1932

Abstract

Efforts to combine theory and experiment to advance our knowledge of molecular processes relevant to biophysics have been considerably enhanced by the contribution of statistical-mechanics simulations. Key to the understanding of such molecular processes is the underlying free-energy change. Being able to accurately predict this change from first principles represents an appealing prospect. Over the past decades, the synergy between steadily growing computational resources and unrelenting methodological developments has brought free-energy calculations into the arsenal of tools commonly utilized to tackle important questions that experiment alone has left unresolved. The continued emergence of new options to determine free energies has also bred confusion amid the community of users, who may find it difficult to choose the best-suited algorithm to address the problem at hand. In an attempt to clarify the current landscape, this review recounts how the field has been shaped and how the broad gamut of methods available today is rooted in a few foundational principles laid down many years ago.Three examples of molecular processes central to biophysics illustrate where free-energy calculations stand and what are the conceptual and practical obstacles that we must overcome to increase their predictive power.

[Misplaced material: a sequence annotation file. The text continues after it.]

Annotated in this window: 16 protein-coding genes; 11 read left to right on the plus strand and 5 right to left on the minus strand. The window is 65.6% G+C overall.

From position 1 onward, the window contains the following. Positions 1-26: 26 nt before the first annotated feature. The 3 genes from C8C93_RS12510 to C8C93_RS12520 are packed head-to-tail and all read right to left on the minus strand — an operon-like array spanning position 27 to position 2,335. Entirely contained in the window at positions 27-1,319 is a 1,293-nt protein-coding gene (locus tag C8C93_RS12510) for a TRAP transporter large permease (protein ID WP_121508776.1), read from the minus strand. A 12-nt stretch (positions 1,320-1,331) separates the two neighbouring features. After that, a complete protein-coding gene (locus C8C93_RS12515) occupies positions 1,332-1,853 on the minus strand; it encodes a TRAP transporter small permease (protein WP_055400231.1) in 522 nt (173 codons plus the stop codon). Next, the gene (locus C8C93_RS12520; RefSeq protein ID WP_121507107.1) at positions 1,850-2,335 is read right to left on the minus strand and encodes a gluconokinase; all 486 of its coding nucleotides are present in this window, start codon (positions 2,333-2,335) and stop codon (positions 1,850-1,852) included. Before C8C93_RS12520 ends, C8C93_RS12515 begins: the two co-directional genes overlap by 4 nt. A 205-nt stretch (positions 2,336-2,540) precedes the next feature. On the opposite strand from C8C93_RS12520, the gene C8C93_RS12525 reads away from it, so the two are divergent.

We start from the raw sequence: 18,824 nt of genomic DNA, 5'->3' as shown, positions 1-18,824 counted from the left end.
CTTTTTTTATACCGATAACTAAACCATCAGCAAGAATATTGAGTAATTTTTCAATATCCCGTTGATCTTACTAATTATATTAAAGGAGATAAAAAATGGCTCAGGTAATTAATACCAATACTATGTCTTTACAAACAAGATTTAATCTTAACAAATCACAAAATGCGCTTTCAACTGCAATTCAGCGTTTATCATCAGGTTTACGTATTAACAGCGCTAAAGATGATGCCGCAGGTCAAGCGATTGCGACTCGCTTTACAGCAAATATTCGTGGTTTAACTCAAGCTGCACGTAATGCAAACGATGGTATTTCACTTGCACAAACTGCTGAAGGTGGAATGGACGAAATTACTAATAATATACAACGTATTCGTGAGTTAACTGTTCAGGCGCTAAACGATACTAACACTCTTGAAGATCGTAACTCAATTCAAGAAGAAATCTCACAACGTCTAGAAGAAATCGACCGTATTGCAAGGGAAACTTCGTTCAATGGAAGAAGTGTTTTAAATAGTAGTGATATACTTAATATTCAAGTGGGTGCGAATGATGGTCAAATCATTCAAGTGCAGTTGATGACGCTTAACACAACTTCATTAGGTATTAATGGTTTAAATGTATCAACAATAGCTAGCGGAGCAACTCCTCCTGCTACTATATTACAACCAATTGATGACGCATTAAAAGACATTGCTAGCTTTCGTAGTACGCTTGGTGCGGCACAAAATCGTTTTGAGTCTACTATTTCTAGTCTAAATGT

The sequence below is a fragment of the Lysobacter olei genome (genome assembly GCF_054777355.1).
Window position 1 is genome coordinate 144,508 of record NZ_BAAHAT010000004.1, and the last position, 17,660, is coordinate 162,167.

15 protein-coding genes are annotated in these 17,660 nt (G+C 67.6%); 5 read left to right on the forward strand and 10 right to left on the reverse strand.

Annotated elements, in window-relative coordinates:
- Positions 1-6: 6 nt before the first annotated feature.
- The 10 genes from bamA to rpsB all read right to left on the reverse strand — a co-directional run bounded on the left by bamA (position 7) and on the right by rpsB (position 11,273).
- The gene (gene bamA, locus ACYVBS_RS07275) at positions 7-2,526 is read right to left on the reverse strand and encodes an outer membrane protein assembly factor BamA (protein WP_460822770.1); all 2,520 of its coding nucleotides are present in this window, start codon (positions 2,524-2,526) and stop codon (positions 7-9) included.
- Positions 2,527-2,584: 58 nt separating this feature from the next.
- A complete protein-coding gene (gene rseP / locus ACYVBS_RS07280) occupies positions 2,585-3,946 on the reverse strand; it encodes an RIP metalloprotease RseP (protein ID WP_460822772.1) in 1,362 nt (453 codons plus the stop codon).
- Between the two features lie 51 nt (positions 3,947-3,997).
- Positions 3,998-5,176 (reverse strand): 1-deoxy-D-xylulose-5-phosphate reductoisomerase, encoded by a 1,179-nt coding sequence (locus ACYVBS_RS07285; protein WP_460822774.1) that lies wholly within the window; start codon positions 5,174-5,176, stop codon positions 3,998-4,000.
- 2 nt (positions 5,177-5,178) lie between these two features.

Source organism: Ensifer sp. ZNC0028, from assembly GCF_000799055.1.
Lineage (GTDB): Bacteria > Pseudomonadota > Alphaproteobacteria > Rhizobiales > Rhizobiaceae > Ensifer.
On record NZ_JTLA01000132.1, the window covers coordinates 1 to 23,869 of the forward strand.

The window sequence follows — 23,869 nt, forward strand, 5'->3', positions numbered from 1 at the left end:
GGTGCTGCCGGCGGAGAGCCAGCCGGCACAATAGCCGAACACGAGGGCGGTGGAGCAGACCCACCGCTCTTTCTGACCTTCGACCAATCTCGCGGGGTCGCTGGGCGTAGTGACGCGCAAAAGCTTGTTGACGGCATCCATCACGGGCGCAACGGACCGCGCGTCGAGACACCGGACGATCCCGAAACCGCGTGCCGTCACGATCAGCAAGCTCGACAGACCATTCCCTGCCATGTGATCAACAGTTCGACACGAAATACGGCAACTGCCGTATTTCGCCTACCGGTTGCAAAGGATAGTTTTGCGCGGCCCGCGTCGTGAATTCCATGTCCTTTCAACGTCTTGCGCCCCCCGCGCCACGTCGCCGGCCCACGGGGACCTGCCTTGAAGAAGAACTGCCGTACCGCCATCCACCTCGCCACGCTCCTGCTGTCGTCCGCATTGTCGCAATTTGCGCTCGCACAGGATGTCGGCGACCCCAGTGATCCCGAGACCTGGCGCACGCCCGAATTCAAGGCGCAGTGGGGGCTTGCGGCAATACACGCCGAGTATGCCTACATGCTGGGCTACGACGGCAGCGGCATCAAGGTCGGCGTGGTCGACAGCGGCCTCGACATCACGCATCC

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2023-05-09
2024-04-12
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